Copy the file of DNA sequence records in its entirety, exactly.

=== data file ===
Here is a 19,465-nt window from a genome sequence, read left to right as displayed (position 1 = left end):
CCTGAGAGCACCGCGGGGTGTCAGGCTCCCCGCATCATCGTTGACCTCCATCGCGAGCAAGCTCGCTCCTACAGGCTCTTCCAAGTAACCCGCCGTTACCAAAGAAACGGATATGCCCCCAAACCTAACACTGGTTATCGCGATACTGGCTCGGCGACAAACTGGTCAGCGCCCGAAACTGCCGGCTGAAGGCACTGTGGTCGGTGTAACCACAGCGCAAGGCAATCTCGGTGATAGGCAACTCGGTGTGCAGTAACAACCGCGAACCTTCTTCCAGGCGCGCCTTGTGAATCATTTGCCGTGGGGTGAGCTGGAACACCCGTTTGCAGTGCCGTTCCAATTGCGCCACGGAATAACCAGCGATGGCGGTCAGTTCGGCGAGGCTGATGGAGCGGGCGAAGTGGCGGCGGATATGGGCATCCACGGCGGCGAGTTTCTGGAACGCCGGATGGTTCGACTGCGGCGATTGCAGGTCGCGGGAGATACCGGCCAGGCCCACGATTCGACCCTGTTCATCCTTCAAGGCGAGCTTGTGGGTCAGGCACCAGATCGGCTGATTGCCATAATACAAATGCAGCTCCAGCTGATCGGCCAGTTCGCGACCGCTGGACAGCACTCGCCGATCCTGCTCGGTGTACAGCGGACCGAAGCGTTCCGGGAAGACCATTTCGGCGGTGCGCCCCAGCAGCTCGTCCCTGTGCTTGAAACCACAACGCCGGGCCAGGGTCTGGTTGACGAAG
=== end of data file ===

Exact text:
Here is a 19,465-nt window from a genome sequence, read left to right as displayed (position 1 = left end):
CCTGAGAGCACCGCGGGGTGTCAGGCTCCCCGCATCATCGTTGACCTCCATCGCGAGCAAGCTCGCTCCTACAGGCTCTTCCAAGTAACCCGCCGTTACCAAAGAAACGGATATGCCCCCAAACCTAACACTGGTTATCGCGATACTGGCTCGGCGACAAACTGGTCAGCGCCCGAAACTGCCGGCTGAAGGCACTGTGGTCGGTGTAACCACAGCGCAAGGCAATCTCGGTGATAGGCAACTCGGTGTGCAGTAACAACCGCGAACCTTCTTCCAGGCGCGCCTTGTGAATCATTTGCCGTGGGGTGAGCTGGAACACCCGTTTGCAGTGCCGTTCCAATTGCGCCACGGAATAACCAGCGATGGCGGTCAGTTCGGCGAGGCTGATGGAGCGGGCGAAGTGGCGGCGGATATGGGCATCCACGGCGGCGAGTTTCTGGAACGCCGGATGGTTCGACTGCGGCGATTGCAGGTCGCGGGAGATACCGGCCAGGCCCACGATTCGACCCTGTTCATCCTTCAAGGCGAGCTTGTGGGTCAGGCACCAGATCGGCTGATTGCCATAATACAAATGCAGCTCCAGCTGATCGGCCAGTTCGCGACCGCTGGACAGCACTCGCCGATCCTGCTCGGTGTACAGCGGACCGAAGCGTTCCGGGAAGACCATTTCGGCGGTGCGCCCCAGCAGCTCGTCCCTGTGCTTGAAACCACAACGCCGGGCCAGGGTCTGGTTGACGAAG